I’d always thought a pure EV, most likely a Nissan LEAF, would be our first plug-in vehicle.
But I have to admit, the Chevy Volt, which is a so-called extended-range EV that allows you to drive up to 40 miles or more in pure electric mode before kicking into gas mode, has been growing on me.
A deep desire to throw off the yoke of oil completely and being able to say you know what to Big Oil while also running a car 100 percent on home-generated solar electricity have pointed me toward a pure EV.
Drooling over Tesla S Model And, if we could afford the top-of-the-line Tesla Model S, with its range of up to 300 miles or more, that’s absolutely the route I would go.
But we can’t afford to plunk down $80,000 on the 85 kWh version of the Model S (and we never will be able to).
Even if we got the pure EV – in fact, we don’t have a plug-in car of any kind right now for admittedly highly unusual reasons – we wouldn’t be flipping the bird at Big Oil 100 percent. We’re a two car household, and, even with, say a LEAF running 100 percent on sunshine, we’d still have a gas clunker we’d need to fill up with stinky, smelly gasoline.
It’s not practical for us to drive 100 percent electric, given our family’s driving needs, and the fairly frequent (probably once or twice a month) trips which are 100 to 200 miles each.
So, if we can’t give up oil for our personal transportation needs 100 percent, why not consider a Volt?
More car than electric? Putting aside the totally asinine “It’s more car than electric” ad line that, frankly, turns me, as a long-time EV advocate, off in a big way, the Volt could do something a LEAF could not: Help make us a one-car household while still allowing us to power probably 80 percent of our miles with our home solar system and not have to worry at all about any range issues.
It wouldn’t be convenient to have just one car – my wife and I work both work full time jobs in different places and our kids go to a school that’s nine miles away from our home. But it would be do-able, with some adjustment (mostly driving the wife to work and picking her up on the way to, and from, my job, which is very close to the kids’ school).
Finally, there’s the pure EV thing and my deep-seated desire to flip the bird at Big Oil 100 percent – I can’t tell you how big of an issue this is for me. I truly hate Big Oil and all that it does, and stands for.
Based on what I’ve been reading and hearing – and I read a lot of news about plug-ins – the Volt seems to be a considerably better quality car than the LEAF. And it doesn’t suffer from the U-G-L-Y problem that the LEAF does (sorry, beauty may be in the eye of the beholder, but if way more people behold the LEAF as ugly than as beautiful, Nissan’s got a problem).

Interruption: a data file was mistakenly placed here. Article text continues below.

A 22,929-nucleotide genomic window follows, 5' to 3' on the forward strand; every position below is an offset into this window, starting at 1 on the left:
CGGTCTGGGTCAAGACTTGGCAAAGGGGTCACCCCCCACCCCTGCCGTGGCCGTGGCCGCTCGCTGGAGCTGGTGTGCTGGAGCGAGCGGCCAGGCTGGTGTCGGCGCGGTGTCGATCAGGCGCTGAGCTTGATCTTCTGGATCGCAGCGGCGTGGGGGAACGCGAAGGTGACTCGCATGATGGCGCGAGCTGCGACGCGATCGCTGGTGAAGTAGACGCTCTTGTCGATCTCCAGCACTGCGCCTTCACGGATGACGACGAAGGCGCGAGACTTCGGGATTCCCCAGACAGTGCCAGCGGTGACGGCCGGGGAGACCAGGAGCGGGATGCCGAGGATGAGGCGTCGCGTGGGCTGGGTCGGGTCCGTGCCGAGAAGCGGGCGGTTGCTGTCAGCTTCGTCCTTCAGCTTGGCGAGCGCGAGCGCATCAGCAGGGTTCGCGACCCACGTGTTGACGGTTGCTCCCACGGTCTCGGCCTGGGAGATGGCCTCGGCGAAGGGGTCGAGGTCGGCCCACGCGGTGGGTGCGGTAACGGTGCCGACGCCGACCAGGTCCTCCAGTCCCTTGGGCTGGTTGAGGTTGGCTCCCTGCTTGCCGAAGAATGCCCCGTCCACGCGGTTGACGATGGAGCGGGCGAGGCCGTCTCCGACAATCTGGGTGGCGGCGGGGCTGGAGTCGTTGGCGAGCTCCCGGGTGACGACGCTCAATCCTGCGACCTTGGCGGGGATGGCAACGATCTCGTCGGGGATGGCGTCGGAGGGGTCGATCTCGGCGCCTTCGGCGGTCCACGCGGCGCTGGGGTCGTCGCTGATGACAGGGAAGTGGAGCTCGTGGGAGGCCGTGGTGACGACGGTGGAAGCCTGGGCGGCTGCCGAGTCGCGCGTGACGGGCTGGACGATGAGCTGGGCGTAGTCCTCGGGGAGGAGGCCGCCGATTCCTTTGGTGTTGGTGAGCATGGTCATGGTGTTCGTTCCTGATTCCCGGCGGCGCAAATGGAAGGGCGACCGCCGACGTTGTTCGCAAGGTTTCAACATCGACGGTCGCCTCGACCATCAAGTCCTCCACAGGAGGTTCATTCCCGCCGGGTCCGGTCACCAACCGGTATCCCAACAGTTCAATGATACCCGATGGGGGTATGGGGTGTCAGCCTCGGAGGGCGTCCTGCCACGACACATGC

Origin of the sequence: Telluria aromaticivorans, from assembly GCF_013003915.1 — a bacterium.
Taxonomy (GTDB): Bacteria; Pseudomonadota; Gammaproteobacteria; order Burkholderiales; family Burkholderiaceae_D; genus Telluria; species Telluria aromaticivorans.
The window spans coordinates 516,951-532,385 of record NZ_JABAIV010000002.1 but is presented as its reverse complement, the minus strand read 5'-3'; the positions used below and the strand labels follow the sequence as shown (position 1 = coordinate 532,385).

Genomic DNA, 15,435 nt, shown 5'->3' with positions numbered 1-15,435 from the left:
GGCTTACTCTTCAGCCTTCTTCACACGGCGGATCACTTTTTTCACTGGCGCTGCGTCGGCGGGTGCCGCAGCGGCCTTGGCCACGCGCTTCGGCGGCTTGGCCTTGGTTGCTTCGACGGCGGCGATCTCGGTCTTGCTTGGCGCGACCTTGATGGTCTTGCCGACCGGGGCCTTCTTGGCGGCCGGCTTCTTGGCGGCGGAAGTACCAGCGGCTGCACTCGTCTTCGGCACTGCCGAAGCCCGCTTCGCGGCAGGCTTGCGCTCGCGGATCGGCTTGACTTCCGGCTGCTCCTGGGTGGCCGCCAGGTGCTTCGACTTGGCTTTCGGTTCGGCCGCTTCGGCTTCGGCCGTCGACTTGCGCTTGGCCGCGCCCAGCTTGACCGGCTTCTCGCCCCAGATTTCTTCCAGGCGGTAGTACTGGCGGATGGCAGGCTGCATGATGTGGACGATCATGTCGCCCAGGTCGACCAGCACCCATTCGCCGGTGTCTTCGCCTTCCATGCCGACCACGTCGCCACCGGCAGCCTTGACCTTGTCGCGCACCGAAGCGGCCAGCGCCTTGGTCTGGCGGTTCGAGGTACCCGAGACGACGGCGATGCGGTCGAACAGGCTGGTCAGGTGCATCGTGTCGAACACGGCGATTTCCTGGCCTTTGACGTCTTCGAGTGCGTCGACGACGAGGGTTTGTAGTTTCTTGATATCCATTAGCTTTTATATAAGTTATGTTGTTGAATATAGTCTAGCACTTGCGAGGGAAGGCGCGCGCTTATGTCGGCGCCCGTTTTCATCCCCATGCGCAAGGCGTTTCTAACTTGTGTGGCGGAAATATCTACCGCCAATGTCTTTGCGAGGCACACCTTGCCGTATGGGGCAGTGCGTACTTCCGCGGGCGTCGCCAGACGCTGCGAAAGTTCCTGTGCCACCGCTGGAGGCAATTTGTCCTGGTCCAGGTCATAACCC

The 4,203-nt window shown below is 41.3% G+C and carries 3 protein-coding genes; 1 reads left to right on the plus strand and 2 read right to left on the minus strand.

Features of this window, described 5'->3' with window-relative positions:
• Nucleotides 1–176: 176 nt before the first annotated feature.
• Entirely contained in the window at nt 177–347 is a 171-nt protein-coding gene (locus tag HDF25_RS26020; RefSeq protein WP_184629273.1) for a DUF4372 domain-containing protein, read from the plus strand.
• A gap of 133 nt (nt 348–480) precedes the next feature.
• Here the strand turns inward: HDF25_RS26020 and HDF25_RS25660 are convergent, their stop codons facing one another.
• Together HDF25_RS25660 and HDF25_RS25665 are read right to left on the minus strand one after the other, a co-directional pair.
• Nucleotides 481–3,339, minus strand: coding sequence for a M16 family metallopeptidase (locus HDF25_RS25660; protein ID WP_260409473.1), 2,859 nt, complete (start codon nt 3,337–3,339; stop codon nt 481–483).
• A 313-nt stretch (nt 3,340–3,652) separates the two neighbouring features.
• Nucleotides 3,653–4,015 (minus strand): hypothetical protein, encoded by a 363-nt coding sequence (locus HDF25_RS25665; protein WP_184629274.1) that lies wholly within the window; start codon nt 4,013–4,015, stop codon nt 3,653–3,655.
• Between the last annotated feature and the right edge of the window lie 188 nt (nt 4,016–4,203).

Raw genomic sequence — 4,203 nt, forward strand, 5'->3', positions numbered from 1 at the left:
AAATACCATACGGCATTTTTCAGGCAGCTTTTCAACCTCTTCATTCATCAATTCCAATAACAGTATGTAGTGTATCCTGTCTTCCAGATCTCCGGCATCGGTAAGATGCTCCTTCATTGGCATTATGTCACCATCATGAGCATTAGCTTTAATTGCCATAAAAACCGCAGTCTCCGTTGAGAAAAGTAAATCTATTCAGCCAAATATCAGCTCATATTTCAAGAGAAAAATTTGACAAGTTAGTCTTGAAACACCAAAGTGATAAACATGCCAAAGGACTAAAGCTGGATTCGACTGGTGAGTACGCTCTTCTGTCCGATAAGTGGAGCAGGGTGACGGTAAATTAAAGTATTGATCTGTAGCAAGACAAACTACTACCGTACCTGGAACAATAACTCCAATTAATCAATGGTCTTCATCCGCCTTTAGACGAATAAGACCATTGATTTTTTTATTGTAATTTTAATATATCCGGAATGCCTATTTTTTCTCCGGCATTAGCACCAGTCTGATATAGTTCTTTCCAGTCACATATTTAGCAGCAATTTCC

On the other hand, you can’t really credibly ad-wrap a Volt with the claim that it’s powered 100-percent by clean sunshine.
There’s also the space issue: We’re a family of four, and the Volt would be very tight for many things, for instance, camping trips to the Colorado Mountains.
Volt maintenance costs And there’s the long-term ownership cost and reliability issue: The Volt is clearly a much more complicated piece of automotive machinery with many more different moving parts, etc. that will have to be maintained and regularly serviced than a pure EV such as a LEAF. I have to believe that the Volt’s long-term maintenance costs [we hold on to cars for decades] are going to be higher than for a pure EV.
Finally, there’s the pure EV thing and my deep-seated desire to flip the bird at Big Oil 100 percent – I can’t tell you how big of an issue this is for me. I truly hate Big Oil and all that it does, and stands for (Take that, SUV driver I saw recently with an “I Love Big Oil” bumper sticker!).
And I will continue to absolutely detest Big Oil until – and I don’t think this will ever happen – a Big Oil company stands up and says, ‘Enough is enough. The planet is dying. We’re going to invest 90 percent of our profits into developing renewable energy technologies.”
Now, if Chevy would push the Volt’s pure EV range beyond the official 38 miles to, say, 50, or maybe even 55 miles, then I’d almost certainly be on board with a Volt, as it would allow us to drive pretty darn close to 100 percent of our commuter, local Denver miles on solar electric, while still allowing us to make it into the mountains and back for our camping and hiking trips. All of this with just one mostly solar-charged and mostly, though not completely, electric car.